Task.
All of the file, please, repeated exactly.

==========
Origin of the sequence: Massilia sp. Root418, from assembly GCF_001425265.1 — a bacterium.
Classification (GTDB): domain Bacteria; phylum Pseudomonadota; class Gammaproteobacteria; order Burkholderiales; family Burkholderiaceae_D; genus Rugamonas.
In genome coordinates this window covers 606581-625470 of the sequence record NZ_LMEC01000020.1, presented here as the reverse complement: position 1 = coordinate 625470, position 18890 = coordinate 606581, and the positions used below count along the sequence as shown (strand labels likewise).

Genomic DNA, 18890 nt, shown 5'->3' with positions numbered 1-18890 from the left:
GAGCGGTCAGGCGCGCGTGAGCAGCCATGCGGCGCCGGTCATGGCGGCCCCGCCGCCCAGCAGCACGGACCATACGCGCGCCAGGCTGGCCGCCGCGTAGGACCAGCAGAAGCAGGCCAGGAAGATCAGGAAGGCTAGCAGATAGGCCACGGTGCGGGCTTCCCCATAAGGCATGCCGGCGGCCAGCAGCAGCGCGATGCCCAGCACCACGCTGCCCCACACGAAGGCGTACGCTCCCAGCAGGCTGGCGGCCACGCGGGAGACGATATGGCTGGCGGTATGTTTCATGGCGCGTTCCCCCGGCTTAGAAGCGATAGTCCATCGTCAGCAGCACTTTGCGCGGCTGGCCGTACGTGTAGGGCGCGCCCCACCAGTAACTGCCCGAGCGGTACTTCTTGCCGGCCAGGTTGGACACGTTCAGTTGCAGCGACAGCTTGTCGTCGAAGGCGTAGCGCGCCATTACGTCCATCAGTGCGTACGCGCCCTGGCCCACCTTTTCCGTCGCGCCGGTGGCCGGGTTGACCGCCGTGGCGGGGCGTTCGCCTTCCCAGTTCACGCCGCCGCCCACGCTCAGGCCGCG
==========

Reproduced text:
Origin of the sequence: Massilia sp. Root418, from assembly GCF_001425265.1 — a bacterium.
Classification (GTDB): domain Bacteria; phylum Pseudomonadota; class Gammaproteobacteria; order Burkholderiales; family Burkholderiaceae_D; genus Rugamonas.
In genome coordinates this window covers 606581-625470 of the sequence record NZ_LMEC01000020.1, presented here as the reverse complement: position 1 = coordinate 625470, position 18890 = coordinate 606581, and the positions used below count along the sequence as shown (strand labels likewise).

Genomic DNA, 18890 nt, shown 5'->3' with positions numbered 1-18890 from the left:
GAGCGGTCAGGCGCGCGTGAGCAGCCATGCGGCGCCGGTCATGGCGGCCCCGCCGCCCAGCAGCACGGACCATACGCGCGCCAGGCTGGCCGCCGCGTAGGACCAGCAGAAGCAGGCCAGGAAGATCAGGAAGGCTAGCAGATAGGCCACGGTGCGGGCTTCCCCATAAGGCATGCCGGCGGCCAGCAGCAGCGCGATGCCCAGCACCACGCTGCCCCACACGAAGGCGTACGCTCCCAGCAGGCTGGCGGCCACGCGGGAGACGATATGGCTGGCGGTATGTTTCATGGCGCGTTCCCCCGGCTTAGAAGCGATAGTCCATCGTCAGCAGCACTTTGCGCGGCTGGCCGTACGTGTAGGGCGCGCCCCACCAGTAACTGCCCGAGCGGTACTTCTTGCCGGCCAGGTTGGACACGTTCAGTTGCAGCGACAGCTTGTCGTCGAAGGCGTAGCGCGCCATTACGTCCATCAGTGCGTACGCGCCCTGGCCCACCTTTTCCGTCGCGCCGGTGGCCGGGTTGACCGCCGTGGCGGGGCGTTCGCCTTCCCAGTTCACGCCGCCGCCCACGCTCAGGCCGCG